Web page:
During the late 1940s, Mullican influenced many other country artists. He had defined a style of country balladeering not hinted at in his 1930s work. This style of music influenced Jim Reeves (a band member for a while), Hank Williams (who named Moon as a favorite artist), Hank Snow, Bill Haley, Elvis Presley, and especially Jerry Lee Lewis, who covered many of Mullican's songs. It was in the realm of hillbilly boogie, however, that Mullican had his greatest influence. Many of his songs, such as "Pipeliners Blues", "Hey! Mister Cotton-Picker" and "Cherokee Boogie" (his biggest hit, in 1951) directly foreshadowed the style adopted by Haley and later rock'n'rollers. Moon also influenced Irish country and blues singer Patrick Wall, and also US rockabilly/Western swing band Cornell Hurd, who both did tribute CDs to mark Mullican's 100th birthday in 2009.

Among the other songs, he recorded were the Hank Williams-style "It's a Sin to Love You Like I Do", the clever anti-war "When a Soldier Knocks and Finds Nobody Home", the bluesy ballad "There's a Chill on the Hill Tonight", the Piedmont-style blues "Triflin' Woman Blues" and the gospel anthem "Bye and Bye". He also ventured into pop with "Mona Lisa" and covered blues standards like Lead Belly's "Goodnight Irene", and Memphis Minnie's "What's the Matter With the Mill". Some songs, like "The Leaves Mustn't Fall" and "A Crushed Red Rose", were semi-autobiographical. He had many top 10 hits in this time including the No. 1 "I'll Sail My Ship Alone" as well as "Sweeter than the Flowers", "Cherokee Boogie" and many "Jole Blon" derivatives. He is also believed to have co-written "Jambalaya", made famous by Hank Williams, but which could not be credited to him because of his contract with King Records.[3]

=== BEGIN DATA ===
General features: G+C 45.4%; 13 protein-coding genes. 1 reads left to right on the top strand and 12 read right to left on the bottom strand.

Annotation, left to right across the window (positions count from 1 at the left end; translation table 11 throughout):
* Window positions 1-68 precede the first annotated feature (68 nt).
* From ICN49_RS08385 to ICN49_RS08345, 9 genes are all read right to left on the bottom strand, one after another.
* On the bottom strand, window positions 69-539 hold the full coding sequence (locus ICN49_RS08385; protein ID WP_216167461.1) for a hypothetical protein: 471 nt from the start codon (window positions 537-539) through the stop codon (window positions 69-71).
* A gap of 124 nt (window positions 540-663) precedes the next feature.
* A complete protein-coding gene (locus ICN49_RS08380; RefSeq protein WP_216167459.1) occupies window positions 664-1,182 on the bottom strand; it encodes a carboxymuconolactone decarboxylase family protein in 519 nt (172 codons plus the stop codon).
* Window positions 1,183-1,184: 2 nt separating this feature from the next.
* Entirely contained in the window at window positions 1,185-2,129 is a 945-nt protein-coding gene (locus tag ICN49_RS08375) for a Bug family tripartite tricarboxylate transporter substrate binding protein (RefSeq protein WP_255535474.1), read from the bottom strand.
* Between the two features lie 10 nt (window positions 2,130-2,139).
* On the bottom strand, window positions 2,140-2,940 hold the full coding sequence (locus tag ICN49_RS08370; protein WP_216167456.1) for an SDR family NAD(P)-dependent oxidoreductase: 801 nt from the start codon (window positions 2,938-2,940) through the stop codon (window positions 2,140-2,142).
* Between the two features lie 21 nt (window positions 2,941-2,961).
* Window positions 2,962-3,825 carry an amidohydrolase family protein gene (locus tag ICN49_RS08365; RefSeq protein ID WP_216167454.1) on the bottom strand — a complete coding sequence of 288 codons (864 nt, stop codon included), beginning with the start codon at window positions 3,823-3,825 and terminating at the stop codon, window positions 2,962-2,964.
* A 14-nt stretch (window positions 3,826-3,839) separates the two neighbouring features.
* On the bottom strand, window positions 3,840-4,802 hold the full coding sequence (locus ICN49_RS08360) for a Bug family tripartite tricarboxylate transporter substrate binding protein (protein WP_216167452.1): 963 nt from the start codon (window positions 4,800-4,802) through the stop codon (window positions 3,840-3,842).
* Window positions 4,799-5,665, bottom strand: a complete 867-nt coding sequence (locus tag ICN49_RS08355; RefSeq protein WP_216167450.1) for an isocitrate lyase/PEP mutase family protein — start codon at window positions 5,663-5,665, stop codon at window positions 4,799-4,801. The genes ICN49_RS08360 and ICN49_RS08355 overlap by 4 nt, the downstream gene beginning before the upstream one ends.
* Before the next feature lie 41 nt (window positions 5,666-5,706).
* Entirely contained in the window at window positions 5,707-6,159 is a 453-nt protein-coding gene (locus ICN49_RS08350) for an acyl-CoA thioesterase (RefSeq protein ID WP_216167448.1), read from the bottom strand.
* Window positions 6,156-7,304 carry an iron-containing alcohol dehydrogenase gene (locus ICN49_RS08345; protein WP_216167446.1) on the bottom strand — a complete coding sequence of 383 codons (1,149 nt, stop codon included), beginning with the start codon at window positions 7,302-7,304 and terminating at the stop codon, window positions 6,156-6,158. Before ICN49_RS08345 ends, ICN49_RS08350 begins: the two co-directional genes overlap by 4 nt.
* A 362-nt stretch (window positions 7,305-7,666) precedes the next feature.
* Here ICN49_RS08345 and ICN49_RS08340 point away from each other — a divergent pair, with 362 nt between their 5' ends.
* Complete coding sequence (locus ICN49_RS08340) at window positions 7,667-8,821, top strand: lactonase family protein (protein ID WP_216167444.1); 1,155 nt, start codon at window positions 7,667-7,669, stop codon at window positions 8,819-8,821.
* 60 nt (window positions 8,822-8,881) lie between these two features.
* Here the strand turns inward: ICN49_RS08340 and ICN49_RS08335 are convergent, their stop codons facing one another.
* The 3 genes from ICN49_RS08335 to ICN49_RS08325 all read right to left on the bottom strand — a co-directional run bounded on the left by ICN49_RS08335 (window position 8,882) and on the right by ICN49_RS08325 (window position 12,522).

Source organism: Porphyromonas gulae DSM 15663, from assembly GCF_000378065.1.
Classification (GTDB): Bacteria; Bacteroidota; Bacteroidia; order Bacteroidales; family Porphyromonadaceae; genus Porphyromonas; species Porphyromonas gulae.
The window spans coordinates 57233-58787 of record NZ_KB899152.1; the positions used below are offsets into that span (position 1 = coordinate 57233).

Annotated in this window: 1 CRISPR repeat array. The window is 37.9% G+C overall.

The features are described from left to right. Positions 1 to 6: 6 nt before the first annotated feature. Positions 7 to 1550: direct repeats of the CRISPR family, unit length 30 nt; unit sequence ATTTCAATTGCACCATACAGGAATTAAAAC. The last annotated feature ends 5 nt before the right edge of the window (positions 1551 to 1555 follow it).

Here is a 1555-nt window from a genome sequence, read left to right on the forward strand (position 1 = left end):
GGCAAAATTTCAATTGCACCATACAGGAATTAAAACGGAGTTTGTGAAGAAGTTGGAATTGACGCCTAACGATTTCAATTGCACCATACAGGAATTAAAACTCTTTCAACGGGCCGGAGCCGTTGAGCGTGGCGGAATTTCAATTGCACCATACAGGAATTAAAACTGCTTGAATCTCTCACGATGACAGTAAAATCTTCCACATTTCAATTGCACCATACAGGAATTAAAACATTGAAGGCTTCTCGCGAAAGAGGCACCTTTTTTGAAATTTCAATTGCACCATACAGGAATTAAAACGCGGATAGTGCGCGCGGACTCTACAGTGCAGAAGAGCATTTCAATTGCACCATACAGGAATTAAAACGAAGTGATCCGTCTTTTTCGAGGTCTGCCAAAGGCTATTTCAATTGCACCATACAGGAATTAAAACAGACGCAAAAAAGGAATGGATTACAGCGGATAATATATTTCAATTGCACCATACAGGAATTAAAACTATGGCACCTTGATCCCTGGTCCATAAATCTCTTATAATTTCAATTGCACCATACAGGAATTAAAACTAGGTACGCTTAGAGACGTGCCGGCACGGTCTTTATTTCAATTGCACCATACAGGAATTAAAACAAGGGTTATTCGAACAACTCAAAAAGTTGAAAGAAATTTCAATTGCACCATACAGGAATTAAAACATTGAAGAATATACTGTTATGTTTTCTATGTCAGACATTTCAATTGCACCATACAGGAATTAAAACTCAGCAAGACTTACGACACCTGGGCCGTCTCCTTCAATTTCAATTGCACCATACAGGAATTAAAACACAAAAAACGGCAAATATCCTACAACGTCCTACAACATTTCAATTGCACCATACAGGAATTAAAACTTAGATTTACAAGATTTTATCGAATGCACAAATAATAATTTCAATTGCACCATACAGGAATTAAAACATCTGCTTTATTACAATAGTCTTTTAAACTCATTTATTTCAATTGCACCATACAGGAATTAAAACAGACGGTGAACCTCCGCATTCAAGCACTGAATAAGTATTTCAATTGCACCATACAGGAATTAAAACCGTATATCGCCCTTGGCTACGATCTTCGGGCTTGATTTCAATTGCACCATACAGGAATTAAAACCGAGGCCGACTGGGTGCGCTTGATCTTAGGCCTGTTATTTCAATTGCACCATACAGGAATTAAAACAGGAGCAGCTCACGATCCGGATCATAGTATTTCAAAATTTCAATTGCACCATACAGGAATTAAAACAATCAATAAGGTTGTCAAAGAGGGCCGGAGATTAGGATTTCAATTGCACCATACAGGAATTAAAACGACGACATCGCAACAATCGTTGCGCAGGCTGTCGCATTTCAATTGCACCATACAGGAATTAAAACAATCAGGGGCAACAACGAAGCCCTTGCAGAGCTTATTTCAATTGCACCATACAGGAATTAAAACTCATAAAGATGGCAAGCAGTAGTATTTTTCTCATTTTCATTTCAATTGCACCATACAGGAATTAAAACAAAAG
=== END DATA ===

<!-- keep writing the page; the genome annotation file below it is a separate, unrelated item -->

By the end of the 1940s, he found a national audience from its radio broadcasts. With the advent of rock 'n' roll, Mullican's style of music came to the fore. He responded with his famous classic "Seven Nights to Rock" as well as "Moon's Rock" and many more. He became a member of the Grand Ole Opry in 1951.[4][5]

In 1958 he was signed by Owen Bradley to Coral Records, and recorded an album called "Moon Over Mullican" which showed he could also do swing akin to Sinatra well. He is also believed to have jammed on-stage with Buddy Holly around this time.[6]

In the early 1960s, Mullican was a largely forgotten figure nationally, but based himself in Texas and carried on gigging and recording for the Starday and Spar labels. The decade saw him record country songs like "I'll Pour the Wine" and "Love Don't Have a Guarantee", together with less notable oddities including "I Ain't No Beatle, But I Wanna Hold Your Hand". One of his last records, "Love That Might Have Been", was excellent and should have been the start of a whole new stage in the singer’s career. However, Moon had a heart condition, although he continued to perform regularly. On New Year's Eve 1966, he suffered a heart attack in Beaumont, Texas, and died early in the morning on January 1, 1967. He and his wife, Eunice, who survived him (she died in 1973), had no children.

Moon's epitaph is the name of one of his many hits, "I'll Sail My Ship Alone".

In 1976 he was posthumously inducted into the Nashville Songwriters Hall of Fame. There have been many posthumous compilations of his music, on various labels including Ace and Bear Family.[3]


Year Single Chart Positions Label
US Country US
1946 "Don't Ever Take My Picture Down" King
1947 "New Pretty Blonde (Jole Blon)" 2 21
"Jole Blon's Sister" 4
1948 "Sweeter Than the Flowers" 3
"I Left My Heart In Texas" flip
1950 "I'll Sail My Ship Alone" 1 17
"Moon's Tune" flip
"Mona Lisa" 4
"Goodnight Irene" 5
1951 "Cherokee Boogie (Eh-Oh-Aleena)" 7
1961 "Ragged but Right" 15 Starday


  1. ^ Du Noyer, Paul (2003). The Illustrated Encyclopedia of Music (1st ed.). Fulham, London: Flame Tree Publishing. p. 199.  
  2. ^ Moon Mullican
  3. ^ a b allmusic ((( Moon Mullican > Biography )))
  4. ^ "Opry Timeline - 1950s". Retrieved July 10, 2012. 
  5. ^ "Country Calendar". Bill Morrison. 2008. Retrieved July 10, 2012. 
  6. ^ 403 Forbidden

External links

  • Allmusic
  • Biography at Handbook of Texas Online
  • Moon Mullican at Rockabilly Hall
  • Nashville Songwriters' Foundation
  • A discography and audio links